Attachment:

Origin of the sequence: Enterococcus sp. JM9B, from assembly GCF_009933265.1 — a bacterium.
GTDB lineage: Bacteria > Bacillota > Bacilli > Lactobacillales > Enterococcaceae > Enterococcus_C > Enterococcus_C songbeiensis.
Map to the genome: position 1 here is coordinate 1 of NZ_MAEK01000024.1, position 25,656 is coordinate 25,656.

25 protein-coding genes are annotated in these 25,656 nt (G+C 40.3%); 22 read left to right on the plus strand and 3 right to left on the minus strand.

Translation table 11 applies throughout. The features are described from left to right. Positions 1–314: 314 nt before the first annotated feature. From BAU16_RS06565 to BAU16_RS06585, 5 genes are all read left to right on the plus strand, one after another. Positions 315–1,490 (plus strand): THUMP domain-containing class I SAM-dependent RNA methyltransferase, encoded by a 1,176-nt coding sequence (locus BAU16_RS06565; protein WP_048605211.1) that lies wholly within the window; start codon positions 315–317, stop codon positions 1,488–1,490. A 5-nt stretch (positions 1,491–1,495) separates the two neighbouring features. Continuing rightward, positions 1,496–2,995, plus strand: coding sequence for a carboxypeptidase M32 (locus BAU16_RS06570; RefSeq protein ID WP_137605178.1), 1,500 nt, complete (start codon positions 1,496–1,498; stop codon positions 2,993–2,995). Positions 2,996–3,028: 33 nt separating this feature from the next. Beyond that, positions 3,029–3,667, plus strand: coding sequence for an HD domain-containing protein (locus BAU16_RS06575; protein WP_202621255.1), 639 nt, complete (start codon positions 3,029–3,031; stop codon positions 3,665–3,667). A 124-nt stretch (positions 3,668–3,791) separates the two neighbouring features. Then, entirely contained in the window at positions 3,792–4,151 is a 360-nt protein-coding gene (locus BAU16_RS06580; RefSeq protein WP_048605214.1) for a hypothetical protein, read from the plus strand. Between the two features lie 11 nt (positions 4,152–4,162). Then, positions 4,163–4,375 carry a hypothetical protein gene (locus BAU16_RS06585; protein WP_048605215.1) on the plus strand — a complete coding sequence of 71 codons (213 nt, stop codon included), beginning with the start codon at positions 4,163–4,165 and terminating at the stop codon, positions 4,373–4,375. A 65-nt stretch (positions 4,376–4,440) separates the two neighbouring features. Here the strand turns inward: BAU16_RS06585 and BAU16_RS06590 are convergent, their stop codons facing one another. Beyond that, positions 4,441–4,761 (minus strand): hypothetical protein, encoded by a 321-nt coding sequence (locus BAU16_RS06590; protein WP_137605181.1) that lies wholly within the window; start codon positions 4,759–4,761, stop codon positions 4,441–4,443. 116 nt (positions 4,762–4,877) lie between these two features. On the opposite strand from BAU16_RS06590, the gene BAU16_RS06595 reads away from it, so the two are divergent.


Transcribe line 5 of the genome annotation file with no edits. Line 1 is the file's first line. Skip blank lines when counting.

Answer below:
Translation table 11 applies throughout. The features are described from left to right. Positions 1–314: 314 nt before the first annotated feature. From BAU16_RS06565 to BAU16_RS06585, 5 genes are all read left to right on the plus strand, one after another. Positions 315–1,490 (plus strand): THUMP domain-containing class I SAM-dependent RNA methyltransferase, encoded by a 1,176-nt coding sequence (locus BAU16_RS06565; protein WP_048605211.1) that lies wholly within the window; start codon positions 315–317, stop codon positions 1,488–1,490. A 5-nt stretch (positions 1,491–1,495) separates the two neighbouring features. Continuing rightward, positions 1,496–2,995, plus strand: coding sequence for a carboxypeptidase M32 (locus BAU16_RS06570; RefSeq protein ID WP_137605178.1), 1,500 nt, complete (start codon positions 1,496–1,498; stop codon positions 2,993–2,995). Positions 2,996–3,028: 33 nt separating this feature from the next. Beyond that, positions 3,029–3,667, plus strand: coding sequence for an HD domain-containing protein (locus BAU16_RS06575; protein WP_202621255.1), 639 nt, complete (start codon positions 3,029–3,031; stop codon positions 3,665–3,667). A 124-nt stretch (positions 3,668–3,791) separates the two neighbouring features. Then, entirely contained in the window at positions 3,792–4,151 is a 360-nt protein-coding gene (locus BAU16_RS06580; RefSeq protein WP_048605214.1) for a hypothetical protein, read from the plus strand. Between the two features lie 11 nt (positions 4,152–4,162). Then, positions 4,163–4,375 carry a hypothetical protein gene (locus BAU16_RS06585; protein WP_048605215.1) on the plus strand — a complete coding sequence of 71 codons (213 nt, stop codon included), beginning with the start codon at positions 4,163–4,165 and terminating at the stop codon, positions 4,373–4,375. A 65-nt stretch (positions 4,376–4,440) separates the two neighbouring features. Here the strand turns inward: BAU16_RS06585 and BAU16_RS06590 are convergent, their stop codons facing one another. Beyond that, positions 4,441–4,761 (minus strand): hypothetical protein, encoded by a 321-nt coding sequence (locus BAU16_RS06590; protein WP_137605181.1) that lies wholly within the window; start codon positions 4,759–4,761, stop codon positions 4,441–4,443. 116 nt (positions 4,762–4,877) lie between these two features. On the opposite strand from BAU16_RS06590, the gene BAU16_RS06595 reads away from it, so the two are divergent.